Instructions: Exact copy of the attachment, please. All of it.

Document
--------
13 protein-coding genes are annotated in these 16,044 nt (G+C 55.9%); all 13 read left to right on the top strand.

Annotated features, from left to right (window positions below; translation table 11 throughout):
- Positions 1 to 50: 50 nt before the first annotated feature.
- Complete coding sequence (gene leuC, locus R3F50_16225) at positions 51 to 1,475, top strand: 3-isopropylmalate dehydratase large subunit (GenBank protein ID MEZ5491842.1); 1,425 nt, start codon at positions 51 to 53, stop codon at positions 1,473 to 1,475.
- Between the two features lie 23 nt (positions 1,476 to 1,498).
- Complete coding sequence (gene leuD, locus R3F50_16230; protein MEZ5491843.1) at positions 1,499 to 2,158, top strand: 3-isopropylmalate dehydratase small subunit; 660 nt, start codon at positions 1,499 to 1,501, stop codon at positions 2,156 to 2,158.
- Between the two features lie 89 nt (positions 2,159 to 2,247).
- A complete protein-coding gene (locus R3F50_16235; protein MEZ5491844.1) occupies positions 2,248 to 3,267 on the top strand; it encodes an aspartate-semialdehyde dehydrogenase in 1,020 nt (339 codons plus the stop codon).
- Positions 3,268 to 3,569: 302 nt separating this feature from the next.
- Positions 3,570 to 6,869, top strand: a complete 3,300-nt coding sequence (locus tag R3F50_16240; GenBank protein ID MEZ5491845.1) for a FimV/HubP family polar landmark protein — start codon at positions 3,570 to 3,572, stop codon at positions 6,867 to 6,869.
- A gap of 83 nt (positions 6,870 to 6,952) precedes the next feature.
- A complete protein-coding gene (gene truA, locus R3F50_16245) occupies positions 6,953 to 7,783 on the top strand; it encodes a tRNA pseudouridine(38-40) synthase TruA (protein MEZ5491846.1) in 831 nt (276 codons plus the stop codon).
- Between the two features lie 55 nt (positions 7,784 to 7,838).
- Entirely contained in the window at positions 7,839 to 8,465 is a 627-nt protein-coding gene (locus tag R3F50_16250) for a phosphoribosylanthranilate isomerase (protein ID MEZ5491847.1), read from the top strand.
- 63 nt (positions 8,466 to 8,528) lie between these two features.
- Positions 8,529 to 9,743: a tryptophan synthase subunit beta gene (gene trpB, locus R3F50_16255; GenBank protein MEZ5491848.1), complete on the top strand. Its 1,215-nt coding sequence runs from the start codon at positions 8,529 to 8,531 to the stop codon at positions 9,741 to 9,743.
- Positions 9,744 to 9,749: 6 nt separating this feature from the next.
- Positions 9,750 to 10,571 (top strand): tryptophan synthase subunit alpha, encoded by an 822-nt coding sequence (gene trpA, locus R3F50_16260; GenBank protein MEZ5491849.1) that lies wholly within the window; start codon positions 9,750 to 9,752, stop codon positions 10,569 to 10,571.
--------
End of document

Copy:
13 protein-coding genes are annotated in these 16,044 nt (G+C 55.9%); all 13 read left to right on the top strand.

Annotated features, from left to right (window positions below; translation table 11 throughout):
- Positions 1 to 50: 50 nt before the first annotated feature.
- Complete coding sequence (gene leuC, locus R3F50_16225) at positions 51 to 1,475, top strand: 3-isopropylmalate dehydratase large subunit (GenBank protein ID MEZ5491842.1); 1,425 nt, start codon at positions 51 to 53, stop codon at positions 1,473 to 1,475.
- Between the two features lie 23 nt (positions 1,476 to 1,498).
- Complete coding sequence (gene leuD, locus R3F50_16230; protein MEZ5491843.1) at positions 1,499 to 2,158, top strand: 3-isopropylmalate dehydratase small subunit; 660 nt, start codon at positions 1,499 to 1,501, stop codon at positions 2,156 to 2,158.
- Between the two features lie 89 nt (positions 2,159 to 2,247).
- A complete protein-coding gene (locus R3F50_16235; protein MEZ5491844.1) occupies positions 2,248 to 3,267 on the top strand; it encodes an aspartate-semialdehyde dehydrogenase in 1,020 nt (339 codons plus the stop codon).
- Positions 3,268 to 3,569: 302 nt separating this feature from the next.
- Positions 3,570 to 6,869, top strand: a complete 3,300-nt coding sequence (locus tag R3F50_16240; GenBank protein ID MEZ5491845.1) for a FimV/HubP family polar landmark protein — start codon at positions 3,570 to 3,572, stop codon at positions 6,867 to 6,869.
- A gap of 83 nt (positions 6,870 to 6,952) precedes the next feature.
- A complete protein-coding gene (gene truA, locus R3F50_16245) occupies positions 6,953 to 7,783 on the top strand; it encodes a tRNA pseudouridine(38-40) synthase TruA (protein MEZ5491846.1) in 831 nt (276 codons plus the stop codon).
- Between the two features lie 55 nt (positions 7,784 to 7,838).
- Entirely contained in the window at positions 7,839 to 8,465 is a 627-nt protein-coding gene (locus tag R3F50_16250) for a phosphoribosylanthranilate isomerase (protein ID MEZ5491847.1), read from the top strand.
- 63 nt (positions 8,466 to 8,528) lie between these two features.
- Positions 8,529 to 9,743: a tryptophan synthase subunit beta gene (gene trpB, locus R3F50_16255; GenBank protein MEZ5491848.1), complete on the top strand. Its 1,215-nt coding sequence runs from the start codon at positions 8,529 to 8,531 to the stop codon at positions 9,741 to 9,743.
- Positions 9,744 to 9,749: 6 nt separating this feature from the next.
- Positions 9,750 to 10,571 (top strand): tryptophan synthase subunit alpha, encoded by an 822-nt coding sequence (gene trpA, locus R3F50_16260; GenBank protein MEZ5491849.1) that lies wholly within the window; start codon positions 9,750 to 9,752, stop codon positions 10,569 to 10,571.